My earliest memories are of me sitting on the floor cross legged in front of the TV watching old episodes of "Leave it to Beaver" and eating cheese and crackers. You see, I was born in Charlotte, North Carolina. That was my home for the first seven years of my life. In 1983 my parents, who are Egyptian, decided to move us all back to Cairo, Egypt. Needless to say, the little seven year old me was in for quite of a shock.
Before I proceed it is important to understand the nature of Egyptian parents, most importantly the Egyptian mother. Egyptian mothers are the grand pharaohs of a household. Their commands are to be obeyed without argument or even an attempt to understand their rational. This demand of obedience is not solely driven by the Egyptian Mother's dictatorship, no, but by the fact that all Egyptian mothers are always right and more knowledgeable about everything concerning their children. In the spring of 1983, my sister and I were told, by our Egyptian mother, that we are going to move to Cairo where we will live for the rest of our lives. Our opinion on the matter was never sought nor considered in our parents decision.
Upon arriving to Cairo, my only form of protest to this abrupt exile was to give everyone the silent treatment. I would sit in the corner and refuse to talk. I supposed people assumed I couldn't understand Arabic, but that wasn't true. I understood Arabic very well, although my conversational skills were not that good. I spent the summer of '83 in utter silence, speaking to my only friend Amany, my older sister.
Unfortunately my silence didn't pay off. We have moved to Cairo and we were there to stay. Over the years, I had surrender to my fate, but try as I may I could never fit in with the Egyptian culture. I was always labeled odd or weird. As a teenager, this bothered me, so I tried my best to assimilate to other young Egyptians. This was an unsuccessful endeavor. I didn't like Egyptian pop-culture. I thought the movies were pointless, actors were not handsome, and songs were silly. Finally, while in college I was able to embrace the fact that I am different from everyone else around me. I didn't show that different side of me in public, only a few close friends and my sister got to see the real me.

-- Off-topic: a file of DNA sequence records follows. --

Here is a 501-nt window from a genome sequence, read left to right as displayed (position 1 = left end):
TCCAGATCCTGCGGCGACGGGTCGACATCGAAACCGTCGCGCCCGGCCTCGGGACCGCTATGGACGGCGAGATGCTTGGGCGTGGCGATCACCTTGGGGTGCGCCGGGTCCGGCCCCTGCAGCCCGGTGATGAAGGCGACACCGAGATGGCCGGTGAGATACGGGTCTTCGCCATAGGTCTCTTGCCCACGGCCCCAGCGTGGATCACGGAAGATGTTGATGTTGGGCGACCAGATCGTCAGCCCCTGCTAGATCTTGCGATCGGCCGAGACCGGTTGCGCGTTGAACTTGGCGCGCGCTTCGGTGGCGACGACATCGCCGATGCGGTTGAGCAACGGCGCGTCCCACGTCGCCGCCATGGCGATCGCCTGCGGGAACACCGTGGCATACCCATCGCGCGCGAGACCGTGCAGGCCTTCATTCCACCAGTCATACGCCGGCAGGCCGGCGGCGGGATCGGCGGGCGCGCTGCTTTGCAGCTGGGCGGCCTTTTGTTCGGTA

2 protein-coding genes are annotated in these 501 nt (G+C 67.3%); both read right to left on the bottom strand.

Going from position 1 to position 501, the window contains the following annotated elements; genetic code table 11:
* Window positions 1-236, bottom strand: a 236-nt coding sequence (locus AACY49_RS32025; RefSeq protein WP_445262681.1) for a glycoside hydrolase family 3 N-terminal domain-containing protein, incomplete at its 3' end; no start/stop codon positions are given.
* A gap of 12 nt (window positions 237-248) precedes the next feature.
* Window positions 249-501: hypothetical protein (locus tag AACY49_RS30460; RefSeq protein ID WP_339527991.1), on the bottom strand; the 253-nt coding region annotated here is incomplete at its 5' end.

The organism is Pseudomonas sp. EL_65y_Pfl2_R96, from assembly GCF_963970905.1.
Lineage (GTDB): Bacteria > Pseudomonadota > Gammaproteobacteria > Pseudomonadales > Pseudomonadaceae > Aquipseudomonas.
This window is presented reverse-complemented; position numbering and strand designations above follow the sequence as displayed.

Not conforming to the Egyptian Culture has helped throughout my career. People would assume that I was educated abroad and thus have a better understanding of my profession than my Egyptian counterparts (another fascinating aspect of the Egyptian mindset, what we call the Foreigner Complex - valuing the skills of foreign professionals more than local ones). I was able to push the envelop and defy people's notion of how things are done. I was also constantly criticized for being out of touch with reality and too inflexible. I was often told that my way is not how things are done in Egypt and I have to allow more flexibility. I preserved and people came around, eventually.
On my 30th birthday I had a break through, I like to call it my mid-life crisis. I went through a long and emotional phase of self re-discovery and self appreciation. I experienced a magnitude of emotions, but most importantly I stopped caring about other people's opinions of me. I am who I am, and yes, I like who I am. I'm not everyone's cup of tea and a lot of people are not going to like me. Very few people will see me for who I am. The moment I stopped caring about what other people thought, I was able to allow the true me to come forward for all to see. It has been seven years since my mid-life crisis. Everyday, as I let my self be what it is, I discover new things about me. Somethings I like, others I don't. However, by being true to my self I am able to evolve as a human being.